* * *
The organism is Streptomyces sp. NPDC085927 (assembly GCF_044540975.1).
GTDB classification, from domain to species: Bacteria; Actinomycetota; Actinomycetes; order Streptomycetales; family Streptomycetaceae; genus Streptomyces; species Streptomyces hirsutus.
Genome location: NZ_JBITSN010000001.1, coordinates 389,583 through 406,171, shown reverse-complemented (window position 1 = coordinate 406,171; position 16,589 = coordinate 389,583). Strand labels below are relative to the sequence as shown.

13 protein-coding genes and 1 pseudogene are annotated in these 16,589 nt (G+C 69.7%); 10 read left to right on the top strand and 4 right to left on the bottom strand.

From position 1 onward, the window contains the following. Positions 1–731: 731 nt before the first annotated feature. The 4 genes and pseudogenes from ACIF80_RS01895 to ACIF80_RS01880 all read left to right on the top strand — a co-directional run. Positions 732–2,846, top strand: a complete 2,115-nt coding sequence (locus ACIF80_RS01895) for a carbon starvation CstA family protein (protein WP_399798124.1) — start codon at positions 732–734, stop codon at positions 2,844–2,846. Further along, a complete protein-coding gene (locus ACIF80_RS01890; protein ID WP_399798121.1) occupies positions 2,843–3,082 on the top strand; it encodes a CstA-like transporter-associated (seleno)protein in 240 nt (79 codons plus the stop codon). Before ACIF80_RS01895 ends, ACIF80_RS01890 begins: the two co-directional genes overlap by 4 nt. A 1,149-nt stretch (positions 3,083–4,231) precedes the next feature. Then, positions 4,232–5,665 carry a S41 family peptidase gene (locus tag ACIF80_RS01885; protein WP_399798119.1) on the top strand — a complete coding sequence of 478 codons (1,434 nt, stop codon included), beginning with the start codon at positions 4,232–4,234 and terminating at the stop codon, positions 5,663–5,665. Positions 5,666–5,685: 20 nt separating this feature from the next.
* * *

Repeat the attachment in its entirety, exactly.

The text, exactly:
The organism is Streptomyces sp. NPDC085927 (assembly GCF_044540975.1).
GTDB classification, from domain to species: Bacteria; Actinomycetota; Actinomycetes; order Streptomycetales; family Streptomycetaceae; genus Streptomyces; species Streptomyces hirsutus.
Genome location: NZ_JBITSN010000001.1, coordinates 389,583 through 406,171, shown reverse-complemented (window position 1 = coordinate 406,171; position 16,589 = coordinate 389,583). Strand labels below are relative to the sequence as shown.

13 protein-coding genes and 1 pseudogene are annotated in these 16,589 nt (G+C 69.7%); 10 read left to right on the top strand and 4 right to left on the bottom strand.

From position 1 onward, the window contains the following. Positions 1–731: 731 nt before the first annotated feature. The 4 genes and pseudogenes from ACIF80_RS01895 to ACIF80_RS01880 all read left to right on the top strand — a co-directional run. Positions 732–2,846, top strand: a complete 2,115-nt coding sequence (locus ACIF80_RS01895) for a carbon starvation CstA family protein (protein WP_399798124.1) — start codon at positions 732–734, stop codon at positions 2,844–2,846. Further along, a complete protein-coding gene (locus ACIF80_RS01890; protein ID WP_399798121.1) occupies positions 2,843–3,082 on the top strand; it encodes a CstA-like transporter-associated (seleno)protein in 240 nt (79 codons plus the stop codon). Before ACIF80_RS01895 ends, ACIF80_RS01890 begins: the two co-directional genes overlap by 4 nt. A 1,149-nt stretch (positions 3,083–4,231) precedes the next feature. Then, positions 4,232–5,665 carry a S41 family peptidase gene (locus tag ACIF80_RS01885; protein WP_399798119.1) on the top strand — a complete coding sequence of 478 codons (1,434 nt, stop codon included), beginning with the start codon at positions 4,232–4,234 and terminating at the stop codon, positions 5,663–5,665. Positions 5,666–5,685: 20 nt separating this feature from the next.